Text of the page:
Monday 17 December 2012


Hey everyone,

I've been fairly sedentary over the last week after my neck seized up last Tuesday, leaving me unable to look at one thing for more than ten minutes, in bed for most of the day and unable to exercise for a few. But it's better now, yay.

Tonight I finished my final supervised assisting session for my level 1 coaching course, so I'll send it off and have that sorted soon. Another yay. For you guys it makes little difference - I'm still only an assistant coach so it doesn't do anything for us - apart from the fact that I've improved my doing it (hopefully anyway).

I've now been coaching for a few months, both at kids sessions at home (the main coach being injured I'm covering for him a bit) and the Oxford sessions, and I think I've learnt quite a bit, though definitely still a lot to learn. It's hard to say what I've learnt, apart from that hopefully I'm just better at being organised and giving tips, aside from creativity in coming up with things to do. After the first couple of weeks I started doing a wider variety of things. At the beginning it was always in the same place, though still with variety, but this moved on to having sessions in four different places and doing more things at each. I would often be stuck for ideas only to have a look round the day before and suddenly see lots of things to do.

The other thing I have learnt is about using routes - instead of just doing one movement over one obstacle come up with a path which uses many. They're great for making things more natural so that you do them without thinking too much, as well as working on things other than the movement itself (ie fluidity and foot placement) and being good for making you fitter (the fact that it works different muscle groups and in different ways (short bursts of power as well as the continuous base) makes it really tiring! There's definitely still a use for practising isolated movements, but I usually try and include a route each session.

There are still a lot of challenges. For one, coming up with a continued variety, though hopefully people won't mind too much if there's some repetition. Secondly, now that people aren't complete beginners it's a lot harder to come up with things more challenging than getting the basics perfect. I'll look for places with slightly move difficult vaults in, but I haven't seen much yet. It's also harder when there are more people, but that's to be expected and I should get used to managing that soon.

I've also got a few ideas for next term.

One is to have more sessions, one of them dedicated on doing conditioning, as we don't do enough of that. I'm hoping to do it at Iffley track as we'll be allowed to be there and there's grassy space and bits of equipment.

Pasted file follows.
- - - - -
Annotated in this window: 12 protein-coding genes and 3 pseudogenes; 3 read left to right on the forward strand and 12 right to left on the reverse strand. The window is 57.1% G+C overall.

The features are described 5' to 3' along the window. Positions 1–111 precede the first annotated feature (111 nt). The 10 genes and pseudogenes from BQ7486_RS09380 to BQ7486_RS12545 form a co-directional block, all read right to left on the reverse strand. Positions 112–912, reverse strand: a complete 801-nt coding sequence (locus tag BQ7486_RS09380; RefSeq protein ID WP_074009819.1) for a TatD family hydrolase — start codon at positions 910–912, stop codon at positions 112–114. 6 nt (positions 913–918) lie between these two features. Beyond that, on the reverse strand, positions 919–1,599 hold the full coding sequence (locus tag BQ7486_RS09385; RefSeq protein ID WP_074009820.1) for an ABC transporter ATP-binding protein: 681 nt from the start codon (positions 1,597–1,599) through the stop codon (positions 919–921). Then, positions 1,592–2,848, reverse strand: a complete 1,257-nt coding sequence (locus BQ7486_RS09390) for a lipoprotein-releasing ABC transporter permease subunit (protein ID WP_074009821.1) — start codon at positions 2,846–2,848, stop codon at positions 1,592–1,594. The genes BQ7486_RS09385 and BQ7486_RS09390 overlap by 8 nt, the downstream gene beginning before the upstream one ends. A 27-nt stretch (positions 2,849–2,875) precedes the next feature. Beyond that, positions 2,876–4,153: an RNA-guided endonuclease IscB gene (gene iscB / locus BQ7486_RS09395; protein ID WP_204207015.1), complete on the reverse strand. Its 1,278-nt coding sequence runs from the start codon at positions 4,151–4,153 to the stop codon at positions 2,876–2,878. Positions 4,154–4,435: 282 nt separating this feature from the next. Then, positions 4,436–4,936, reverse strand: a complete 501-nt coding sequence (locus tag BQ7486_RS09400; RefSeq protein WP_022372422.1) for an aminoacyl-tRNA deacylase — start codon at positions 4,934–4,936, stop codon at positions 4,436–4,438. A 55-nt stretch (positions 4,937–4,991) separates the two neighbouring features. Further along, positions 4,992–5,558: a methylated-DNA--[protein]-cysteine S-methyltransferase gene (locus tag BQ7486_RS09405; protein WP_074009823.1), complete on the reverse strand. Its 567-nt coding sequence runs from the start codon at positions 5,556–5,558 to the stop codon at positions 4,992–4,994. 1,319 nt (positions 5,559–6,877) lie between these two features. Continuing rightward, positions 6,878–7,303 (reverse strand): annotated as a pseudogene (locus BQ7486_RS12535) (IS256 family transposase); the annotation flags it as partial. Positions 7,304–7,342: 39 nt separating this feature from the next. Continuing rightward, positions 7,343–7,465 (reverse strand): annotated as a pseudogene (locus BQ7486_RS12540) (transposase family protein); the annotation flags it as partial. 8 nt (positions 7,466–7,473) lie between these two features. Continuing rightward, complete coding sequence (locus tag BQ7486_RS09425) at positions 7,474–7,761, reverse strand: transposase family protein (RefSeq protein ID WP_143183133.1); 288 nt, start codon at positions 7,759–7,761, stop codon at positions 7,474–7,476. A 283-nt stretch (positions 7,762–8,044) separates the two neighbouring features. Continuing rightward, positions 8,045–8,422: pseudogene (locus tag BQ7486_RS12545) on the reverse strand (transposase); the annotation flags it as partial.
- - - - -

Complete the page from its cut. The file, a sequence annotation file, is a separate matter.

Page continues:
Another is to focus a bit more on the repetitive movements (ie doing something 50 times well) and the personal challenge side of it, though not much. I went to a session last week where the entire thing was doing loads of pull ups, push ups and box jumps and doing a number you didnt think you could do of them, which is important to do.

A third is to have a session where it's up to you to be creative and find new movements instead of me telling you what to do. I'll probably save this for when I have no ideas.

A final idea is that I'm going to try and get one of the ParkourGenerations coaches to come as a one-off to run a session, which will be good to see a different coaches perspective as well as one who is just better.

Anyway, there's a few thoughts about coaching I've thrown down. Have fun holidays =)

Sunday 9 December 2012

Training Solo

I promised during the last couple of weeks of term that I'd write a bit about training that you can do over the holidays, now that it isn't my responsibility to come up with stuff for us to do, so here's my attempt.

Firstly, see if there's anybody around where you live who does parkour, and then ask them if you can train with them. They'll know some places to go and mean that you can train in a group, which is fun.

However, when it isn't a structured session, group training can often not be that productive. The bits I've done in the past have mostly just been somebody seeing something they can do, doing it, and then some others seeing if they can. Though this did mean that you tried new and bigger things it meant there wasn't much practice or repetition. There's a lot to be gained from training on your own and it's worth doing even if you've got a group to train with. If you work at it you can get more out of it and it allows you to focus on techniques you want to practice which are at your level. It also challenges you to find the motivation to train on your own as well as to be creative in finding things.